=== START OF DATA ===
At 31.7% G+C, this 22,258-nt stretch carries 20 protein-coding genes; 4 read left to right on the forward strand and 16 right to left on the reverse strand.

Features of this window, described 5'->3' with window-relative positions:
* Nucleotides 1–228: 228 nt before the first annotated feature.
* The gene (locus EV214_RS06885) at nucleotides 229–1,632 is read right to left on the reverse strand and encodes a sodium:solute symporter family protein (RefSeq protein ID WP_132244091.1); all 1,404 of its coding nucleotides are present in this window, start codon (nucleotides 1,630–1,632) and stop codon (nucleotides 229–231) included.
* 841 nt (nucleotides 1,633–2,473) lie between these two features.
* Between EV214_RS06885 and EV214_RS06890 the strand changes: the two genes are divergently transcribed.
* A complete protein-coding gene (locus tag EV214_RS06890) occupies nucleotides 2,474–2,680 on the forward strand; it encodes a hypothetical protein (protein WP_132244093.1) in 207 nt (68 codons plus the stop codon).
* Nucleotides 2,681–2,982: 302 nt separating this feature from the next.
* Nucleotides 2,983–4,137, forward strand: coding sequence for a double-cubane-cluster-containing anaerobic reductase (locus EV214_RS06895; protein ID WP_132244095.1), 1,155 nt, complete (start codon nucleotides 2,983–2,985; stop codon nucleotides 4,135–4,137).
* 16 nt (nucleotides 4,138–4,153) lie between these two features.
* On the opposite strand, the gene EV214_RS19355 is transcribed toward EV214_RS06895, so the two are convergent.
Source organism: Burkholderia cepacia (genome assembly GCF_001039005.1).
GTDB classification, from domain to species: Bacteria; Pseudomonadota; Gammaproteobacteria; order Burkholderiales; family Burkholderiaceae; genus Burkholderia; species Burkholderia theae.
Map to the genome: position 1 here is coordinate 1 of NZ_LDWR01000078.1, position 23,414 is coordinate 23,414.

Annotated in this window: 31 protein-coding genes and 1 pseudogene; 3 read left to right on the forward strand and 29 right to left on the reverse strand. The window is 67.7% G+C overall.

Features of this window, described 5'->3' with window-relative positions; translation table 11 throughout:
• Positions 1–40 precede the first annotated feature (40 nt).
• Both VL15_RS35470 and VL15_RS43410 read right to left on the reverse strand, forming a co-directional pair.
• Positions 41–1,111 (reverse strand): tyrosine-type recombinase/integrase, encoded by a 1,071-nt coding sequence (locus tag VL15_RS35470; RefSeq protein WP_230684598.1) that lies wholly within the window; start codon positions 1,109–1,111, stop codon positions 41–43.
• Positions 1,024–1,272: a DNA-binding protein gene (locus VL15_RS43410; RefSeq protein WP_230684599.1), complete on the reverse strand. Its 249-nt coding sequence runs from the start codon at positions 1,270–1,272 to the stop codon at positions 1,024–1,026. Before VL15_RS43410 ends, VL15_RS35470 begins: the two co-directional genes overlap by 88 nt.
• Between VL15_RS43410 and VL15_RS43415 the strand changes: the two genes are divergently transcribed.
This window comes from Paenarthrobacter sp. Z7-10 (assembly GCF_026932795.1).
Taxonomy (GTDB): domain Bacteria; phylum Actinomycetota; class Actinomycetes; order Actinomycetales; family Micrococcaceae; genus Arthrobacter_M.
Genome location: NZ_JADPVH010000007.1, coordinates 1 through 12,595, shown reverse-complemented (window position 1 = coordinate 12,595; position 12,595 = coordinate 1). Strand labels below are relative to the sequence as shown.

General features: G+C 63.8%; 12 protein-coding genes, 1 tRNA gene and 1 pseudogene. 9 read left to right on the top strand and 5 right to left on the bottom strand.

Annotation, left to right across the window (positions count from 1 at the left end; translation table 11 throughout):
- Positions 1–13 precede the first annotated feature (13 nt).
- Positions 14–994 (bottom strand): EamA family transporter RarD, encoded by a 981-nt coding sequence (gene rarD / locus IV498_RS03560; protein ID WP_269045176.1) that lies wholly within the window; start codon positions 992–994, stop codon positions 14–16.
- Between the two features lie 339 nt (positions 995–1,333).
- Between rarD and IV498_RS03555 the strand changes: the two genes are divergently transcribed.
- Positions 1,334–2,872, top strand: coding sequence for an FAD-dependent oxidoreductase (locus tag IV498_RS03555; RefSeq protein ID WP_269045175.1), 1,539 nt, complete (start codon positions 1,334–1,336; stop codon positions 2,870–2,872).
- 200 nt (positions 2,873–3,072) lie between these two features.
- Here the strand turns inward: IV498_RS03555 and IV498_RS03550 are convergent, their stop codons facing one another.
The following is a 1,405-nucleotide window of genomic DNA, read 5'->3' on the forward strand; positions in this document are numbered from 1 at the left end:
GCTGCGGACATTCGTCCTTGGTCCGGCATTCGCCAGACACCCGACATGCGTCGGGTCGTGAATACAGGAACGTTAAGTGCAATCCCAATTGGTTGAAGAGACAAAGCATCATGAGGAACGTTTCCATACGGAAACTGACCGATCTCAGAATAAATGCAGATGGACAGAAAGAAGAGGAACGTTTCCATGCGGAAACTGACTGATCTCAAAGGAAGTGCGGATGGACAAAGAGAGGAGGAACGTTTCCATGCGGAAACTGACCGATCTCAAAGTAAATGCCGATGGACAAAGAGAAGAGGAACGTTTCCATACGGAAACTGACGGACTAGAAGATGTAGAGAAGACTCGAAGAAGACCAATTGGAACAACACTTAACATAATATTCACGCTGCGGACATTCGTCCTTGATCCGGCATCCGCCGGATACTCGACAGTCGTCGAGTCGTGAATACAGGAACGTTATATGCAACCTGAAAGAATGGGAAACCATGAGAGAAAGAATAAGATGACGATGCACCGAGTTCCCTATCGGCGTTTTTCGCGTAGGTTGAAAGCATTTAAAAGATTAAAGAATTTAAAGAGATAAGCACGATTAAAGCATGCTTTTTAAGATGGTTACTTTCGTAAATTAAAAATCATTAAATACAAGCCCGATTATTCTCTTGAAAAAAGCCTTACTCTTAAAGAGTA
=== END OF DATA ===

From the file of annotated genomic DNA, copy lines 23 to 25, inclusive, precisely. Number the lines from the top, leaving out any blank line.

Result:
Taxonomy (GTDB): domain Bacteria; phylum Actinomycetota; class Actinomycetes; order Actinomycetales; family Micrococcaceae; genus Arthrobacter_M.
Genome location: NZ_JADPVH010000007.1, coordinates 1 through 12,595, shown reverse-complemented (window position 1 = coordinate 12,595; position 12,595 = coordinate 1). Strand labels below are relative to the sequence as shown.

General features: G+C 63.8%; 12 protein-coding genes, 1 tRNA gene and 1 pseudogene. 9 read left to right on the top strand and 5 right to left on the bottom strand.